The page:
Nato taking over security in AfghanistanEdit

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Troops from the International Security Assistance Force in Afghanistan

The United States and her allies were all aware that they had just simply hustled the Taliban and Al-Qaeda forces, and that they would continue to strike back. So after the Taliban regime fell, the UN established the International Security Assistance Force (ISAF), with regulations around the Bonn Agreement to secure Afghanistan. NATO, the North Atlantic Treaty Organization, helps ISAF in case Afghanistan goes to war. In 2003, NATO took over ISAF. In the same year the United Nations voted for extending ISAF's approval to cover all of Afghanistan. By 2006, ISAF completed its expansion; to this day they combat any Taliban resistance groups, provide security and train soldiers. [6]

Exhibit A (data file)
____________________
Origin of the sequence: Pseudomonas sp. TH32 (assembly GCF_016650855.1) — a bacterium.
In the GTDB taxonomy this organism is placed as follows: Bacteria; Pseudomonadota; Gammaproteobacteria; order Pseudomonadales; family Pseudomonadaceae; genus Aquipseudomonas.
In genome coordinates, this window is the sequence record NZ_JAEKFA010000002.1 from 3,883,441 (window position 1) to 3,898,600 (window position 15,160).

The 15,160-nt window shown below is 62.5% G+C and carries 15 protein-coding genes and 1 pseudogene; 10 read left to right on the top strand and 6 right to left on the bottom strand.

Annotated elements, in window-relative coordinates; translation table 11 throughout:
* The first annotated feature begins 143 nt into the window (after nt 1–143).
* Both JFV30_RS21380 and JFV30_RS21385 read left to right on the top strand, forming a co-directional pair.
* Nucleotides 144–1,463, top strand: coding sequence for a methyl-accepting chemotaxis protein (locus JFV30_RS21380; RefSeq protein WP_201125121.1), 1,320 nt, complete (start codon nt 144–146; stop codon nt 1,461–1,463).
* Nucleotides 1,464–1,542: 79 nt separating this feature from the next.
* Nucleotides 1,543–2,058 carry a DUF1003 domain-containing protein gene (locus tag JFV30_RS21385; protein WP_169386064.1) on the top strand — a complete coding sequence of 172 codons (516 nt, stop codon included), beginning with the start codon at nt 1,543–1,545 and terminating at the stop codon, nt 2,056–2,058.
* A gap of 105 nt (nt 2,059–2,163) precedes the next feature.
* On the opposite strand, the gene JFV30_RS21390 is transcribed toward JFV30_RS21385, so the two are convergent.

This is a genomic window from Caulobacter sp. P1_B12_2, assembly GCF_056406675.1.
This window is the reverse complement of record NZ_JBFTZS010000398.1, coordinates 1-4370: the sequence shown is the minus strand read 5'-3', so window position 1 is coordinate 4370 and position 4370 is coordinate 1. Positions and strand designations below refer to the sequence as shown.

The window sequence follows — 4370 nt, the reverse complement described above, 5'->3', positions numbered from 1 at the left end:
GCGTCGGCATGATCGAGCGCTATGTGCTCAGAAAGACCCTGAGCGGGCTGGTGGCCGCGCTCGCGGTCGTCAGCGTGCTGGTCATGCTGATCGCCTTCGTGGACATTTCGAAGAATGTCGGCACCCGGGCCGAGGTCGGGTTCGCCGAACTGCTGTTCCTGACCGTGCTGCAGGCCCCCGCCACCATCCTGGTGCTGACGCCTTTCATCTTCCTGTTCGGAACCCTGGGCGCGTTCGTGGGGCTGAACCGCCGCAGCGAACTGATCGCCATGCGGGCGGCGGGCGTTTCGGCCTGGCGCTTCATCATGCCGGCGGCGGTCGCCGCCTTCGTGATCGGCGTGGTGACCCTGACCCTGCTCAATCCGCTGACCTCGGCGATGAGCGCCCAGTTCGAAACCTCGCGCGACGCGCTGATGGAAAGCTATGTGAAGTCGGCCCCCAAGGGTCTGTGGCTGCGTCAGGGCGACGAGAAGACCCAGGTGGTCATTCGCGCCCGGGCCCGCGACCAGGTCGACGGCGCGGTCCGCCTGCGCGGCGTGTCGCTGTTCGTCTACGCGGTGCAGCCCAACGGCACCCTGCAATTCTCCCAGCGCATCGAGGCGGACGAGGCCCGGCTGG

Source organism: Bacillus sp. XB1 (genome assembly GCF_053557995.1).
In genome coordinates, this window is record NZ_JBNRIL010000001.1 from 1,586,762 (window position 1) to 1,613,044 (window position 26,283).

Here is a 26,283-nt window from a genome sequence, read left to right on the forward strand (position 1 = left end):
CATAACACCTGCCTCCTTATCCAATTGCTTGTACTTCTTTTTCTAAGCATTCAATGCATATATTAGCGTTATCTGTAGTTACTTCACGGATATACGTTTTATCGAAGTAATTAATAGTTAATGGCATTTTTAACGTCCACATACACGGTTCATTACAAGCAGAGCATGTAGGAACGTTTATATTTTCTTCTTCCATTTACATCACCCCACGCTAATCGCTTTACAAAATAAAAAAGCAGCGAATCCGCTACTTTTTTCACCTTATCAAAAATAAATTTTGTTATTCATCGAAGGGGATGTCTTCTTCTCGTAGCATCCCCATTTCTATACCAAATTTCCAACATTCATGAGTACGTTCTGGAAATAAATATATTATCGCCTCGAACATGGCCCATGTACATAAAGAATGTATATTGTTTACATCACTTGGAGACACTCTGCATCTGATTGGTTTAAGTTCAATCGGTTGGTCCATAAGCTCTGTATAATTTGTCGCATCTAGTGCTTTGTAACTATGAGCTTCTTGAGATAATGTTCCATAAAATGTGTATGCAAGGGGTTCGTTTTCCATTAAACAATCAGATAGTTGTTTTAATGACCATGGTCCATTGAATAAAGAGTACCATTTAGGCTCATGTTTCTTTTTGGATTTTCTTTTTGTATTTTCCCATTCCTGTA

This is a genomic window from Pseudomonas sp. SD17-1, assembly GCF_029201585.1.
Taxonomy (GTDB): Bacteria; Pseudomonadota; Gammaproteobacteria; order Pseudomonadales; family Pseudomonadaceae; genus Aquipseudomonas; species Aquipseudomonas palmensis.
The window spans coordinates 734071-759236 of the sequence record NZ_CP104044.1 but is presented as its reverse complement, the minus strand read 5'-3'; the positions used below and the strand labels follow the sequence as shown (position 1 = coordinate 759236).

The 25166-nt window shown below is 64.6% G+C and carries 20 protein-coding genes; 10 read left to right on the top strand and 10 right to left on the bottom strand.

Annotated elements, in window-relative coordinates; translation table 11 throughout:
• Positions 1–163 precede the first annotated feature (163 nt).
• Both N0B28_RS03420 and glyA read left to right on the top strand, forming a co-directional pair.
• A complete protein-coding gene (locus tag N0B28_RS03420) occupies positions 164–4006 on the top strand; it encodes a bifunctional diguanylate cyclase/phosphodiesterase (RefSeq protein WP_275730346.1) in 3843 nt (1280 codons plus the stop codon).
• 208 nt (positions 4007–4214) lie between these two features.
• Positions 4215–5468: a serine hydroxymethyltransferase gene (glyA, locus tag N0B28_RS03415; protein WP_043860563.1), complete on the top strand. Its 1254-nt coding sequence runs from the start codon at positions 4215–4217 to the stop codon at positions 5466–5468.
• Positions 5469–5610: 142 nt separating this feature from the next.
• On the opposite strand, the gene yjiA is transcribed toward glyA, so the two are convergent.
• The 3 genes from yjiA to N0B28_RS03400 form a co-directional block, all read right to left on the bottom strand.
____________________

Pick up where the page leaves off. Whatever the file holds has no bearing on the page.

Opium TradeEdit

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An Afghan man harvests opium in a poppy field while US soldiers look on in a village

Afghanistan is the greatest illicit opium producer in the entire world. Opium production in Afghanistan has been on the rise since 2001. Opium trade accounts for more than 50% of Afghanistan’s GDP. It is reported that some Afghan Opium farmers were earning $700 million from farming opium.[6] Opium production in Afghanistan accounts for 93% of the world supply. It has taken 30 years for Afghanistan to build a strong opium trade and it has now become the cornerstone of the national economy. When the US forced the Taliban out of Afghanistan, the Afghan government developed a law that made opium farming illegal. However opium production continued in some Taliban-controlled areas.[7] Opium trade is where the Taliban gets most of their funds. The NATO and US are trying to bring an end to the Opium trades in order to seize the Taliban’s funds. The southern region of Helmand and Kandahar provinces are high-level areas for drug transactions. [8]